I had read a few things about Marfa, the tiny south-western Texas town inhabited by artsy hipsters from Brooklyn, and so while I was in the area I decided to drop by and check it out.
It’s about 70 miles from Van Horn to Marfa on highway 90. As I drove through the sandy scrubland I began to worry about gas. I had enough to get me there but not enough to get back. Surely there would be a gas station. But do hipsters drive? In New York they probably ride the subway or a bike. Many New Yorkers never learn to drive. I ran out of gas in the desert a few years ago but that’s another story. I didn’t want to turn back so I rationalised. Most Brooklyn hipsters aren’t born and raised there. They are usually chased out of small towns in the midwest by art hating bullies. They took drivers ed in high school. Of course they drive. Of course there will be gas.
As I got closer I tuned into the local NPR station. They were playing the Etta James version of “Take it to the Limit” and then I flashed by a storefront that said “Texas Prada”.
I found gas but no hipsters. Most of the people at the gas station were Mexican-Americans. I’ve always thought this border nonsense is weird. The majority of the population in the southwest is Mexican-American because it used to be Mexico. There would be even more Mexican-Americans if the U.S. government hadn’t deported U.S. born Mexican-Americans during the Great Depression. I don’t know what the border inspection people are looking for. This time when they asked if I was a citizen I could truthfully reply yes. The last time I couldn’t and they were quite embarrassed because I’m an old white guy.
Marfa is a nice little place with a domed city hall and a wide main street with angled parking. It has a lot of churches which are still used for prayer and not studio space as you would expect. I saw German speaking tourists in skinny jeans with expensive Japanese cameras taking pictures of designer renovated adobes. It is altogether a nice little place.
On the way out of town there is a viewing station for the Marfa lights. These are unexplained lights that have been seen for hundreds of years. A group of students from the University of Texas correlated the lights with car headlamps on U.S. Highway 67 but there were no cars or highways hundreds of years ago. I was there in the middle of the day so I can’t really give an objective opinion but while I was looking I started to talk to a Native American woman. She told me that one side of her family was from the Jumano tribe and that she was visiting their homeland. She said that they were a peaceful people who had been so reduced by wars with the Apaches that the tribe was considered extinct in 1750. Today there is a push for recognition as a tribe again and things are looking up. She told me that they had been recognised by the Vatican. The Vatican? The pope? Yes. And the she told me the strangest story. This is where the flying nun comes in.
For six years, in the 1620s, groups of Jumanos had arrived at a mission near present day Alburquerque and asked for a priest to go with them and baptize their people. They claimed that a white lady dressed in blue had taught them about Catholicism and sent them to the mission. They said the woman had spoken to them in their own language. In the mission there was a portrait of a Franciscan nun and they said she looked like her but younger and more beautiful.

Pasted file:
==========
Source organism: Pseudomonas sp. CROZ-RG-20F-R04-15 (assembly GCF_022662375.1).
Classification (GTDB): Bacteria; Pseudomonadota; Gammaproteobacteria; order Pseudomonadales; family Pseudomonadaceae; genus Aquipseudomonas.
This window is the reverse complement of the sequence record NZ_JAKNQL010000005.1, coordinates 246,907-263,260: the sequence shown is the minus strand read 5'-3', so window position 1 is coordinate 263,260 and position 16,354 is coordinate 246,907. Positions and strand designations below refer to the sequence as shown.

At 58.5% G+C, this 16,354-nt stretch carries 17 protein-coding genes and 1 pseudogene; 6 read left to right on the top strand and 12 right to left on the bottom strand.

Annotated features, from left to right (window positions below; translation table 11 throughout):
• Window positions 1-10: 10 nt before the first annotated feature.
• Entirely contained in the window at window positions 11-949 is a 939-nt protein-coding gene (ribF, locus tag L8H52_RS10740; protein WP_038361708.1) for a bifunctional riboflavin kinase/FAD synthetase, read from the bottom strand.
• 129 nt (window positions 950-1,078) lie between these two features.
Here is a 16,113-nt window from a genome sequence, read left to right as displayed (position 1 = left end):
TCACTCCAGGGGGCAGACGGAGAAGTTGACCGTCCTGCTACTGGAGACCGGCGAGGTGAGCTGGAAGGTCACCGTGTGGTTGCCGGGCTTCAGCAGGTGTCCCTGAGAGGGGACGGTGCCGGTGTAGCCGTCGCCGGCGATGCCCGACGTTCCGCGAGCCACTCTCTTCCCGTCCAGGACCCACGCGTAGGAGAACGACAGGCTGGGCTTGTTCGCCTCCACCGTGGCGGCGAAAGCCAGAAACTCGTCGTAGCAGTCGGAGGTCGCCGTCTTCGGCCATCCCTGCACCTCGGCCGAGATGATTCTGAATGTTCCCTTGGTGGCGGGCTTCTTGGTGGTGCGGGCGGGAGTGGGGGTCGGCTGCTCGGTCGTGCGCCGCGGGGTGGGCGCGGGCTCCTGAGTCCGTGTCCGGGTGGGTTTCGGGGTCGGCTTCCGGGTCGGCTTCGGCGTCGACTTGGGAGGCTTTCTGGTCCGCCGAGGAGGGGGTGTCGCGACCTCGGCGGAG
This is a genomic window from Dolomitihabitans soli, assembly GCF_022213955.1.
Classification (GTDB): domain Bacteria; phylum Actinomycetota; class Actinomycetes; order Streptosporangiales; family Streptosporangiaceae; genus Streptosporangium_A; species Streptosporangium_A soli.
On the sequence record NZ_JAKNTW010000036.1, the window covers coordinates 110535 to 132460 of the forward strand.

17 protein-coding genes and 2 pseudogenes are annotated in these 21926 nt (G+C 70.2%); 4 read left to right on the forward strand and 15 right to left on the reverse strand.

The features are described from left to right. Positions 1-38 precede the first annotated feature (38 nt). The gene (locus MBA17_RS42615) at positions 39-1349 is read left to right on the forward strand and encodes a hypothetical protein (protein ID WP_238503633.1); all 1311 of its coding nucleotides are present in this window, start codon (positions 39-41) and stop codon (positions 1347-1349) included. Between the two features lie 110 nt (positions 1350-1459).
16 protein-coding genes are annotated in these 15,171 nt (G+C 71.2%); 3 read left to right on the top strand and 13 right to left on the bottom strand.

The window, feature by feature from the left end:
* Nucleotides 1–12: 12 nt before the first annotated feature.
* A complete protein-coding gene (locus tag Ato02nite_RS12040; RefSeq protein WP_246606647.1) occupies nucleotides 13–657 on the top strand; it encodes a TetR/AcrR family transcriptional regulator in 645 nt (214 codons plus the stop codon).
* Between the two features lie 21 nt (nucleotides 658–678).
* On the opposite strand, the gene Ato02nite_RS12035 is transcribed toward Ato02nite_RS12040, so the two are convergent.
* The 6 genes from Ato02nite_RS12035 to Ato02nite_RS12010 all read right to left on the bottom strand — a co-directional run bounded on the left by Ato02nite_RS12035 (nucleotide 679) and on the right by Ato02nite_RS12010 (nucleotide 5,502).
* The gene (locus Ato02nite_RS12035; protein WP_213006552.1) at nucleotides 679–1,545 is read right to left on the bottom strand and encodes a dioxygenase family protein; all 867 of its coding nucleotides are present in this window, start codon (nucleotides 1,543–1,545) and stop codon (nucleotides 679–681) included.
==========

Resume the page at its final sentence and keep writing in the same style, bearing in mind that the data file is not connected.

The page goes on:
In Spain a young nun, Maria de Agreda, claimed to her confessor that she had been visiting indian villages while in a trancelike state and teaching the Catholic faith. A witness said she levitated while entranced. Although this type of activity is miraculous it is common enough that we have a word for it, bi-location. I think it’s a bit different than astral projection because she was physically in two places. She even brought rosary beads to give to the indians. Her confessor asked a priest who was going to New Spain to check out her story and there you have it.
Interesting story I thought then I googled it and it is true.
Maria de Agreda was born into a down on its luck noble family. She was a difficult child given to “ecstacies and visions”. She was also precocious. She took a vow of chastity at age eight. At twelve she decided to become a nun and convinced her parents to give away all their possessions and to turn their house into a convent. On the day she took the veil her mother and sister also became nuns and her father became a Franciscan monk joining her two brothers. She became notorious when news of her visions and bi-location spread and she was investigated and exonerated twice by the inquisition. She wrote a book, “The Mystical City of God” which she said was dictated to her by the Blessed Virgin Mary Holy Mother of God. In fact she wrote it three times. She had to burn it twice because of the inquisition. It is 2,793 pages long and is available on Amazon. She also was an advisor to King Philip IV.
A cynic might say that the Jumanos wanted the Spanish to protect them from the Apaches and that Spain might have used religion as an aid to colonization and that Maria was crazy but they would be wrong. In 1909 there was a push to make her a saint so they dug up her corpse and it was incorrupt. That is one of the signs of a saint. Her body was put on display in the convent chapel of Agreda and in 1989 it was checked again and once again it was incorrupt.
In August 2017 Father Stephano M. Cecchin was sent by the Vatican to Texas to investigate. He is quoted as saying “There is a lot of proof that the Lady in Blue appeared to the Jumano tribe”.